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BEIJING - China has seen egg and garlic prices surge over the past two weeks despite expectations that inflation will further moderate, drawing calls for better distribution and information services to stabilize farm produce prices.
The average price of fresh eggs soared nearly 20 percent from May 21 to Tuesday, the fastest increase recorded, according to latest statistics from a farm produce price monitoring system run by Xinhua News Agency.
In six provinces and cities including Beijing, egg prices rose by more than 30 percent in that period.
From May 21 to Monday, the country's average garlic price jumped more than 30 percent, the monitoring results show.
During that period, garlic prices advanced by more than 50 percent in six provinces and cities, with the highest growth of 86.6 percent recorded in Central China's Henan province.
The rises came after China's inflation rate slowed to 3.4 percent in April from 3.6 percent in March and was widely expected to ease further in May due to falling food prices and the base effect.
The latest price moves touched the nerves of inflation-wary consumers, who worried that inflationary pressure would rebound as food prices account for nearly one-third of the basket of goods used to calculate China's consumer price index, the main gauge of inflation.
However, an official with China's top economic planner said Tuesday the price increases were "a reasonable recovery" from low bases.
Garlic prices remained within a reasonable range, while egg prices were still running low compared with the past two years' high levels, said Zhou Wangjun, deputy head of the price department of the National Development and Reform Commission.
Wholesale garlic prices stood at 5.5 yuan (87 cents) per kg currently, up 48.6 percent from the lowest point last year but well below the highest level of about 12 yuan per kg in October 2010, Zhou elaborated.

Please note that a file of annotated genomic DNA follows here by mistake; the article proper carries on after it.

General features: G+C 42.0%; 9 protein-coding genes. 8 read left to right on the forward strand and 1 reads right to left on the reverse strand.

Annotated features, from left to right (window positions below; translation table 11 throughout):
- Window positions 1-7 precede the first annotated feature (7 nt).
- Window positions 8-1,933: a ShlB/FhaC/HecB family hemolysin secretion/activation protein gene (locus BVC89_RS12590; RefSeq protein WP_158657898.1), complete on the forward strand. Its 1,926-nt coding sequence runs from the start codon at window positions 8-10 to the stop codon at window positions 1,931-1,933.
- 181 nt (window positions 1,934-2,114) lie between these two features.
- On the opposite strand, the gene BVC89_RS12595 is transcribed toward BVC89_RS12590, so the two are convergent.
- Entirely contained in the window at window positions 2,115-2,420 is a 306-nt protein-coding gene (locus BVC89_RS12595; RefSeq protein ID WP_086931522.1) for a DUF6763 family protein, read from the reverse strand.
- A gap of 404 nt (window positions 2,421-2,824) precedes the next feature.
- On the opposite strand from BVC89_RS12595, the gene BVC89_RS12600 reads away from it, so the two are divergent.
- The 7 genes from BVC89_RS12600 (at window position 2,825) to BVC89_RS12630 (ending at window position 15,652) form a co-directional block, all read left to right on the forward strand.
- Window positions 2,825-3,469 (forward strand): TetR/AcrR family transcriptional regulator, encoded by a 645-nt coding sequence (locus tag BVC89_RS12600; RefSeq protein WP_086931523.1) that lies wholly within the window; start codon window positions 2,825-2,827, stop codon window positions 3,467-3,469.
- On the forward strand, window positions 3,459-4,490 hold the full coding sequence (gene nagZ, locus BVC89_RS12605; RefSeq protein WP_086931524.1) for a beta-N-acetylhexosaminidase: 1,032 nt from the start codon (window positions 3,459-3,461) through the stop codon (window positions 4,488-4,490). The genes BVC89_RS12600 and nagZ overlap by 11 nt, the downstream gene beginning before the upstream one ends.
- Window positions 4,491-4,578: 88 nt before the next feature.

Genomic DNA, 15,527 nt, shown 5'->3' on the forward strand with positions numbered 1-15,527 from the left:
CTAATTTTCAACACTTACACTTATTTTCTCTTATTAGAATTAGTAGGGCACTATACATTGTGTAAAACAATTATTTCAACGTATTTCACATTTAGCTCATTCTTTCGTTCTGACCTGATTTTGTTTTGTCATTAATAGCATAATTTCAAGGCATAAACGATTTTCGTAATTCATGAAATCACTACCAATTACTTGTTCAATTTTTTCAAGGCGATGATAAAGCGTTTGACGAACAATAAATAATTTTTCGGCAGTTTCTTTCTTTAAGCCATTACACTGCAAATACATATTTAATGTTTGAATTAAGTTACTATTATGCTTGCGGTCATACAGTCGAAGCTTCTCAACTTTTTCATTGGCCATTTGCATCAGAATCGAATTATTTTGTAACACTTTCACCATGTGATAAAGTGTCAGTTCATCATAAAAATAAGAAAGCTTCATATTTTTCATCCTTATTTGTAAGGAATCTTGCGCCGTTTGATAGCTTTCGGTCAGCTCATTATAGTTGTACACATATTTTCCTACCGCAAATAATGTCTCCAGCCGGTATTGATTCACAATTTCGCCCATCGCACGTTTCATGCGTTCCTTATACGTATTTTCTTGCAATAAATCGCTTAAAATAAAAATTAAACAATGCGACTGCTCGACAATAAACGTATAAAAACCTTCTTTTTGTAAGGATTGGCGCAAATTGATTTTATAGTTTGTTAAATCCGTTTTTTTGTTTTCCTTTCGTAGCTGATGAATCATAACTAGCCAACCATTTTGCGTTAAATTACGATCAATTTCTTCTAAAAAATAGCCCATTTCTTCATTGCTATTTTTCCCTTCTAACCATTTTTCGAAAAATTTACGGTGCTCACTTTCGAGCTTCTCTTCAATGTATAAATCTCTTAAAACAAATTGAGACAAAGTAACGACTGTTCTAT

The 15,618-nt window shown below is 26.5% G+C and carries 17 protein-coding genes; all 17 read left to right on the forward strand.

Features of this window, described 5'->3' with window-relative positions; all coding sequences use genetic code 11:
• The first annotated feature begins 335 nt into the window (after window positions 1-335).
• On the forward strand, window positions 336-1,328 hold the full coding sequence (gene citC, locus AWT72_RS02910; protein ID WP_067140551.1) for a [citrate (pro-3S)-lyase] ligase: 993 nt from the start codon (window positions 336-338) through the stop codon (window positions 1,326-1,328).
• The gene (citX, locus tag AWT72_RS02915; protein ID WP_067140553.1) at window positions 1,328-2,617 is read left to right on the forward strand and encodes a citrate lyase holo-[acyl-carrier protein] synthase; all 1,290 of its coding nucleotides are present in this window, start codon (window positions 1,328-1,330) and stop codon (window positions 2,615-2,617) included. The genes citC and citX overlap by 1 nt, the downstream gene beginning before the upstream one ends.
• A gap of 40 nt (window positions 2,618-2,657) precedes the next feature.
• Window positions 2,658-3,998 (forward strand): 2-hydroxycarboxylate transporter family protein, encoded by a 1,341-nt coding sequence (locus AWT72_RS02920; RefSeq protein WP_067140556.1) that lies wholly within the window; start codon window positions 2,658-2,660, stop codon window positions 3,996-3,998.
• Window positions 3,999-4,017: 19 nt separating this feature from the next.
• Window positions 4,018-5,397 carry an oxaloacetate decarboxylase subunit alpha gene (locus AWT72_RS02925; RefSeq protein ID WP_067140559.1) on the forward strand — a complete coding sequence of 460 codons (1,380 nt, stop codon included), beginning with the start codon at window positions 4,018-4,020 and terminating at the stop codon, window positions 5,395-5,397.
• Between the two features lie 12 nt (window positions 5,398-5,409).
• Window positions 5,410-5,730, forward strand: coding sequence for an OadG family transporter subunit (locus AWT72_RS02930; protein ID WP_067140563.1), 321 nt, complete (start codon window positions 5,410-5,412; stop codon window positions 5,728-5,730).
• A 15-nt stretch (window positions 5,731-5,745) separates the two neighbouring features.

The price rises were mainly caused by cyclical fluctuations of production and indicated there were problems with China's agriculture sector in terms of scale, organization and information services, Zhou said.
"Consumers should look at reasonable rebounds of farm produce prices in a rational way, while authorities need to beef up investment in agriculture and smooth over the cyclical fluctuations," Zhou said.
The price fluctuations of farm produce reflected the inefficiency of the distribution system, which increased the cost for vegetables, eggs and meat to reach customers' hands, said Cheng Guoqiang, a researcher with the Development Research Center under the State Council.
Zhang Hecheng, head of the market department with the Ministry of Agriculture, said inadequate marketing capability of Chinese farmers also contributed to rapid ups and downs in farm produce prices.
Farmers had difficulties in obtaining, understanding and using market information and tended to make unwise decisions on the production scale and price offers, Zhang said.